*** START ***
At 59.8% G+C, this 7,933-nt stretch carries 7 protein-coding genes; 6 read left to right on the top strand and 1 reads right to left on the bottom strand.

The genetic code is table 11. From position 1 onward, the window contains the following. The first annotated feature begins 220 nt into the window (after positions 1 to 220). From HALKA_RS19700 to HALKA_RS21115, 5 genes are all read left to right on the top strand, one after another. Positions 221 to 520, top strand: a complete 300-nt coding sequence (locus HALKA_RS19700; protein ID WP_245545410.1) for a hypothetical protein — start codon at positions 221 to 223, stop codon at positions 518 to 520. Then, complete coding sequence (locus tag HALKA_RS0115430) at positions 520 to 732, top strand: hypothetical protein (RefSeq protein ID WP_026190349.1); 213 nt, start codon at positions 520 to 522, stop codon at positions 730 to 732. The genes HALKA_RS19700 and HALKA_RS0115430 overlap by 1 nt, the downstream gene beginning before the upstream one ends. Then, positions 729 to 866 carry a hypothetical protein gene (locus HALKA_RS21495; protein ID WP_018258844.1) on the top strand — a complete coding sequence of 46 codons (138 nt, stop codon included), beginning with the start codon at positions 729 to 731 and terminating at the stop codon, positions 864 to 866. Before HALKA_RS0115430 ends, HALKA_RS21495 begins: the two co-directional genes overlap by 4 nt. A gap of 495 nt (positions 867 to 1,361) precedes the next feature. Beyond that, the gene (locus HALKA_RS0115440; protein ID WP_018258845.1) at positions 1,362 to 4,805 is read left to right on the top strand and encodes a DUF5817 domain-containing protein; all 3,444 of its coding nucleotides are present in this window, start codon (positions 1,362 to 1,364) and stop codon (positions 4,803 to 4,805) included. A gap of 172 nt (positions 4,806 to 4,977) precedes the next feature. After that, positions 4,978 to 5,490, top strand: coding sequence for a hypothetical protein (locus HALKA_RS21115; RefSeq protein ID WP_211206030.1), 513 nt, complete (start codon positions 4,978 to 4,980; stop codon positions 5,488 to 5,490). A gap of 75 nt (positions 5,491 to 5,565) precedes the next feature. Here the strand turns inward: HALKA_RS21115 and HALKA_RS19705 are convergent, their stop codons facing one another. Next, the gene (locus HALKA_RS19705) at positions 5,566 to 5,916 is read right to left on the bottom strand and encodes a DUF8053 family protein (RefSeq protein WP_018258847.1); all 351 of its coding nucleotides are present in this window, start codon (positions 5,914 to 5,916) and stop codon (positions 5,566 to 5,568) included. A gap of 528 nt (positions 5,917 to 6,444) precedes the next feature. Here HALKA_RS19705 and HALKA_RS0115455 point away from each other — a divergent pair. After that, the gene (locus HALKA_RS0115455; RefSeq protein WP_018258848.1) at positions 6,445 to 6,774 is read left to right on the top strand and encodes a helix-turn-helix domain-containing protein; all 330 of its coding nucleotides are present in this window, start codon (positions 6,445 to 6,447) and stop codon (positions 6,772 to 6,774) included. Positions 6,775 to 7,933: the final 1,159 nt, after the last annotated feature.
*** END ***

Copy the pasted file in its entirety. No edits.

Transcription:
At 59.8% G+C, this 7,933-nt stretch carries 7 protein-coding genes; 6 read left to right on the top strand and 1 reads right to left on the bottom strand.

The genetic code is table 11. From position 1 onward, the window contains the following. The first annotated feature begins 220 nt into the window (after positions 1 to 220). From HALKA_RS19700 to HALKA_RS21115, 5 genes are all read left to right on the top strand, one after another. Positions 221 to 520, top strand: a complete 300-nt coding sequence (locus HALKA_RS19700; protein ID WP_245545410.1) for a hypothetical protein — start codon at positions 221 to 223, stop codon at positions 518 to 520. Then, complete coding sequence (locus tag HALKA_RS0115430) at positions 520 to 732, top strand: hypothetical protein (RefSeq protein ID WP_026190349.1); 213 nt, start codon at positions 520 to 522, stop codon at positions 730 to 732. The genes HALKA_RS19700 and HALKA_RS0115430 overlap by 1 nt, the downstream gene beginning before the upstream one ends. Then, positions 729 to 866 carry a hypothetical protein gene (locus HALKA_RS21495; protein ID WP_018258844.1) on the top strand — a complete coding sequence of 46 codons (138 nt, stop codon included), beginning with the start codon at positions 729 to 731 and terminating at the stop codon, positions 864 to 866. Before HALKA_RS0115430 ends, HALKA_RS21495 begins: the two co-directional genes overlap by 4 nt. A gap of 495 nt (positions 867 to 1,361) precedes the next feature. Beyond that, the gene (locus HALKA_RS0115440; protein ID WP_018258845.1) at positions 1,362 to 4,805 is read left to right on the top strand and encodes a DUF5817 domain-containing protein; all 3,444 of its coding nucleotides are present in this window, start codon (positions 1,362 to 1,364) and stop codon (positions 4,803 to 4,805) included. A gap of 172 nt (positions 4,806 to 4,977) precedes the next feature. After that, positions 4,978 to 5,490, top strand: coding sequence for a hypothetical protein (locus HALKA_RS21115; RefSeq protein ID WP_211206030.1), 513 nt, complete (start codon positions 4,978 to 4,980; stop codon positions 5,488 to 5,490). A gap of 75 nt (positions 5,491 to 5,565) precedes the next feature. Here the strand turns inward: HALKA_RS21115 and HALKA_RS19705 are convergent, their stop codons facing one another. Next, the gene (locus HALKA_RS19705) at positions 5,566 to 5,916 is read right to left on the bottom strand and encodes a DUF8053 family protein (RefSeq protein WP_018258847.1); all 351 of its coding nucleotides are present in this window, start codon (positions 5,914 to 5,916) and stop codon (positions 5,566 to 5,568) included. A gap of 528 nt (positions 5,917 to 6,444) precedes the next feature. Here HALKA_RS19705 and HALKA_RS0115455 point away from each other — a divergent pair. After that, the gene (locus HALKA_RS0115455; RefSeq protein WP_018258848.1) at positions 6,445 to 6,774 is read left to right on the top strand and encodes a helix-turn-helix domain-containing protein; all 330 of its coding nucleotides are present in this window, start codon (positions 6,445 to 6,447) and stop codon (positions 6,772 to 6,774) included. Positions 6,775 to 7,933: the final 1,159 nt, after the last annotated feature.